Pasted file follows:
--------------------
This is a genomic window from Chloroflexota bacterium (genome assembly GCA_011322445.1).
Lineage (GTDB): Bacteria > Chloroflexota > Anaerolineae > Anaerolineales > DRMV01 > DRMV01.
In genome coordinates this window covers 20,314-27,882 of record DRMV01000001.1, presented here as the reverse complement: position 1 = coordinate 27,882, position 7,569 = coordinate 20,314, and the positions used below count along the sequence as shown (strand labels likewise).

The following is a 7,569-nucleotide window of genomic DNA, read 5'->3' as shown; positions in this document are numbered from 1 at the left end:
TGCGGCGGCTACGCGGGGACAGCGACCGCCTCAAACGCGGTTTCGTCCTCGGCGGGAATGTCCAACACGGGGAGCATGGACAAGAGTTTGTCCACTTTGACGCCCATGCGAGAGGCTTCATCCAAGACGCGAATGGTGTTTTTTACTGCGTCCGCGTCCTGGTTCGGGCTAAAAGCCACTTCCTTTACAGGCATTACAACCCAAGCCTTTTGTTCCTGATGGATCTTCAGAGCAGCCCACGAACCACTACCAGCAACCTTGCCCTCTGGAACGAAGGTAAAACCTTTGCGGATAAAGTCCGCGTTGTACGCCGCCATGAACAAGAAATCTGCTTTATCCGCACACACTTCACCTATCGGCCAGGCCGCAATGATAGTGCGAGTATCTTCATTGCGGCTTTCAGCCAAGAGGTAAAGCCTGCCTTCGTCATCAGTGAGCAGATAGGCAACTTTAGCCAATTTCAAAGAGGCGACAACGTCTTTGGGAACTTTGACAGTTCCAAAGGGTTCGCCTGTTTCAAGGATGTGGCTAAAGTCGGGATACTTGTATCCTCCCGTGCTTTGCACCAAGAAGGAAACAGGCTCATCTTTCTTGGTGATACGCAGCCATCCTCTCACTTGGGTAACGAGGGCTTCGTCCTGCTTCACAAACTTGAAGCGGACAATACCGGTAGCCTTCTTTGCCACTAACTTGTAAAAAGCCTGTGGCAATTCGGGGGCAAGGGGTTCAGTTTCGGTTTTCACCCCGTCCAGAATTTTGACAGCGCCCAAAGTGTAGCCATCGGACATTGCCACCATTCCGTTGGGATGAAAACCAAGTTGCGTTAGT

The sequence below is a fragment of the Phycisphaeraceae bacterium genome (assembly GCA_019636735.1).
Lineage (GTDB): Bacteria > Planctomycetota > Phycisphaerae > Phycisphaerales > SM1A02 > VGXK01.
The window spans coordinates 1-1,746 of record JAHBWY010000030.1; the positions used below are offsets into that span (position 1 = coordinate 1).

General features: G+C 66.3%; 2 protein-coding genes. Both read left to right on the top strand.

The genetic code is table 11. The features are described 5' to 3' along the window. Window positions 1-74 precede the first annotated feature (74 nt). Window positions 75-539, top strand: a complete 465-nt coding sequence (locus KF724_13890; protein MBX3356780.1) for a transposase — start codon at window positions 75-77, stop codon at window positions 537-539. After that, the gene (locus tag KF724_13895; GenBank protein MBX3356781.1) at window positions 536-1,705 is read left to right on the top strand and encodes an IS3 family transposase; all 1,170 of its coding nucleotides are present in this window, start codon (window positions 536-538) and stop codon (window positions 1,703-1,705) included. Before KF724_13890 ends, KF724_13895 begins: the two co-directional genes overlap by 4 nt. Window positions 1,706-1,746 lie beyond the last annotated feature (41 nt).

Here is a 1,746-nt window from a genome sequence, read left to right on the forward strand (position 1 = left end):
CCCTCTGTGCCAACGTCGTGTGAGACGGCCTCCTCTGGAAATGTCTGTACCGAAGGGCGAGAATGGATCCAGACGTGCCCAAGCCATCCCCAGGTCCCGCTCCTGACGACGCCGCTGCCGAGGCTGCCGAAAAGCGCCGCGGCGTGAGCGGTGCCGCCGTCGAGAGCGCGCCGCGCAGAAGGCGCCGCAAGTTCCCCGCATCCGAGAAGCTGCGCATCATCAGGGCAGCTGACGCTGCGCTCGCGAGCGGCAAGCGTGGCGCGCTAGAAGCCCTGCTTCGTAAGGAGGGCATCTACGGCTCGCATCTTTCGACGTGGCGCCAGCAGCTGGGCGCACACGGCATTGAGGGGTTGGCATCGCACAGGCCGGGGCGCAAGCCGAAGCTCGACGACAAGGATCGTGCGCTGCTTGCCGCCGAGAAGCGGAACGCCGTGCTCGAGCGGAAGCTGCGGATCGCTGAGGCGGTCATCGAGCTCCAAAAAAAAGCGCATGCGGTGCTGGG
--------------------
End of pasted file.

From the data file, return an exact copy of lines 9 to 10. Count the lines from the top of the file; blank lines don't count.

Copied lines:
General features: G+C 66.3%; 2 protein-coding genes. Both read left to right on the top strand.

The genetic code is table 11. The features are described 5' to 3' along the window. Window positions 1-74 precede the first annotated feature (74 nt). Window positions 75-539, top strand: a complete 465-nt coding sequence (locus KF724_13890; protein MBX3356780.1) for a transposase — start codon at window positions 75-77, stop codon at window positions 537-539. After that, the gene (locus tag KF724_13895; GenBank protein MBX3356781.1) at window positions 536-1,705 is read left to right on the top strand and encodes an IS3 family transposase; all 1,170 of its coding nucleotides are present in this window, start codon (window positions 536-538) and stop codon (window positions 1,703-1,705) included. Before KF724_13890 ends, KF724_13895 begins: the two co-directional genes overlap by 4 nt. Window positions 1,706-1,746 lie beyond the last annotated feature (41 nt).